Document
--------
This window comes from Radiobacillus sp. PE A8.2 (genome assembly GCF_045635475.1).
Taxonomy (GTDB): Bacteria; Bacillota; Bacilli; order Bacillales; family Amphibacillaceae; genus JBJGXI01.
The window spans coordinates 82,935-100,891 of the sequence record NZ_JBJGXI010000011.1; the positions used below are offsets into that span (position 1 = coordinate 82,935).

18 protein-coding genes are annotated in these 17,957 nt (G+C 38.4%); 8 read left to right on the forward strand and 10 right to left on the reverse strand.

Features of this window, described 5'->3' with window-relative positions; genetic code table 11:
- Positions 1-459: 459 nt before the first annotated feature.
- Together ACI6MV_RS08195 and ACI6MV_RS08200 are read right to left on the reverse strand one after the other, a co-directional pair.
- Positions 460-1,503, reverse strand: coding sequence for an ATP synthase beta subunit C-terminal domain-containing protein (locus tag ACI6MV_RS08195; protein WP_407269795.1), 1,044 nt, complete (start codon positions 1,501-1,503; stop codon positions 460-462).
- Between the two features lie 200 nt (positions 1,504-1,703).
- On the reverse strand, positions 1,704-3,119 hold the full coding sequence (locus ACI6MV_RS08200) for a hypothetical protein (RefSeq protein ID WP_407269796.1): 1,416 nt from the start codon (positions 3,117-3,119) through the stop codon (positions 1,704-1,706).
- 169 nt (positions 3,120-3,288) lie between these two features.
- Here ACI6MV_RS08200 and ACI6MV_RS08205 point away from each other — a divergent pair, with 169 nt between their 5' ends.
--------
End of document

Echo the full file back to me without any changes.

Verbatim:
This window comes from Radiobacillus sp. PE A8.2 (genome assembly GCF_045635475.1).
Taxonomy (GTDB): Bacteria; Bacillota; Bacilli; order Bacillales; family Amphibacillaceae; genus JBJGXI01.
The window spans coordinates 82,935-100,891 of the sequence record NZ_JBJGXI010000011.1; the positions used below are offsets into that span (position 1 = coordinate 82,935).

18 protein-coding genes are annotated in these 17,957 nt (G+C 38.4%); 8 read left to right on the forward strand and 10 right to left on the reverse strand.

Features of this window, described 5'->3' with window-relative positions; genetic code table 11:
- Positions 1-459: 459 nt before the first annotated feature.
- Together ACI6MV_RS08195 and ACI6MV_RS08200 are read right to left on the reverse strand one after the other, a co-directional pair.
- Positions 460-1,503, reverse strand: coding sequence for an ATP synthase beta subunit C-terminal domain-containing protein (locus tag ACI6MV_RS08195; protein WP_407269795.1), 1,044 nt, complete (start codon positions 1,501-1,503; stop codon positions 460-462).
- Between the two features lie 200 nt (positions 1,504-1,703).
- On the reverse strand, positions 1,704-3,119 hold the full coding sequence (locus ACI6MV_RS08200) for a hypothetical protein (RefSeq protein ID WP_407269796.1): 1,416 nt from the start codon (positions 3,117-3,119) through the stop codon (positions 1,704-1,706).
- 169 nt (positions 3,120-3,288) lie between these two features.
- Here ACI6MV_RS08200 and ACI6MV_RS08205 point away from each other — a divergent pair, with 169 nt between their 5' ends.